Powerhouse plants that bolster the food web
Researchers have identified the most critical plants needed to sustain food webs across the United States.

One-year kidney allograft outcomes do not differ by hepatitis C status of donor
Study published in AJKD shows that kidney allograft outcomes one year post-transplantation in hepatitis C virus (HCV)-negative recipients do not differ by the HCV status of the donor.

Vaccines must prevent infection, disease progression and transmission - in every country - to truly bring COVID-19 under control
An editorial co-authored by a member of the UK's influential SAGE committee that advises the UK Government on COVID-19, and published in Anaesthesia (a journal of the Association of Anaesthetists) says that in order for the global COVID-19 vaccination program to be successful, the available vaccines must be able to do all three of: prevent infection becoming established in an individual, prevent disease progression and prevent onward transmission.

Quantum interference in time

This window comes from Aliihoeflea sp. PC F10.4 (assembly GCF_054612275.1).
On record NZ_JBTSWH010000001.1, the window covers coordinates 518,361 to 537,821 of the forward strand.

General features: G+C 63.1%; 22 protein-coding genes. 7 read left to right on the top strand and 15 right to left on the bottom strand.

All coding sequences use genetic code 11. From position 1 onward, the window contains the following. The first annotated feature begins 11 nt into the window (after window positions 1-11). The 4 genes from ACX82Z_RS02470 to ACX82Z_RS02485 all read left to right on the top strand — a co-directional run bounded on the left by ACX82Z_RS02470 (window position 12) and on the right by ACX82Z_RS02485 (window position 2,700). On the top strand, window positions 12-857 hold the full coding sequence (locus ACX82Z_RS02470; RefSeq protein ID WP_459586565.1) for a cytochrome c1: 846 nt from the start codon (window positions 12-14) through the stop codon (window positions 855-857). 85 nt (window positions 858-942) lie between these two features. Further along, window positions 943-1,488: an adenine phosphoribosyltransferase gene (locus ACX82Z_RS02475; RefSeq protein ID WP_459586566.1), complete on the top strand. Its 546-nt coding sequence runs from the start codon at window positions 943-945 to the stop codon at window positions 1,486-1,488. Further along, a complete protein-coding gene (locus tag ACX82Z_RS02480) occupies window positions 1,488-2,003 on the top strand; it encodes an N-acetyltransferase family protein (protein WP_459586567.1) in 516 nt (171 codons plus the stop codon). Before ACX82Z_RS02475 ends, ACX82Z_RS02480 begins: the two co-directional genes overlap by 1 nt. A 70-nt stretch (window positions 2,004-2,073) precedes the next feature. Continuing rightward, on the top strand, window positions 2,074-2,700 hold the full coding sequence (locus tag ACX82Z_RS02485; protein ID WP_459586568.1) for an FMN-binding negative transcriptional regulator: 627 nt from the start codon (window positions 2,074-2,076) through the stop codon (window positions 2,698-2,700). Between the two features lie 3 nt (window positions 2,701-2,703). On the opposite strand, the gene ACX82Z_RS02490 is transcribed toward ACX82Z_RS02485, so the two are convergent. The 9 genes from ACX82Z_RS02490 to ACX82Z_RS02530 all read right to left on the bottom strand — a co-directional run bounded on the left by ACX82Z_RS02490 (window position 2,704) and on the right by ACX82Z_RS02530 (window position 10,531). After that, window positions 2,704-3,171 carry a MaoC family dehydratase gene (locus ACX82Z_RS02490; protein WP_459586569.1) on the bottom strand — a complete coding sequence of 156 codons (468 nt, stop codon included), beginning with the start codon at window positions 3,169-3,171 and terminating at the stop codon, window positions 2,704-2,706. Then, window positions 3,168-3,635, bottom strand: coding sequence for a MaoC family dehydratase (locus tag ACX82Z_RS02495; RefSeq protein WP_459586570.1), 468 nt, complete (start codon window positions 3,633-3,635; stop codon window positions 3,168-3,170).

Bosons--especially photons--have a natural tendency to clump together. In 1987, three physicists conducted a remarkable experiment demonstrating this clustering property, known as the Hong-Ou- Mandel effect.

Everything you want to know about sunscreen
From safety and effectiveness to who should use sunscreen and how to apply it, Canadian dermatologists review the latest evidence and guidelines on use of sunscreen.

New hard-carbon anode material for sodium-ion batteries will solve the lithium conundrum
Today, most rechargeable batteries are lithium-ion batteries, which are made from relatively scarce elements--this calls for the development of batteries using alternative materials.

When absolute certainty may not be possible: Criteria to determine death by mountain rescue teams
The International Commission for Mountain Emergency Medicine (ICAR MedCom) convened an expert medical panel to develop evidence-based criteria that allow for accurate determination of death in mountain rescue situations.

Seabed sediment and asphalt areas are noteworthy sources of heat energy
According to a new study from the University of Vaasa, seabed sediment and asphalt areas are noteworthy sources of heat energy also in northern conditions.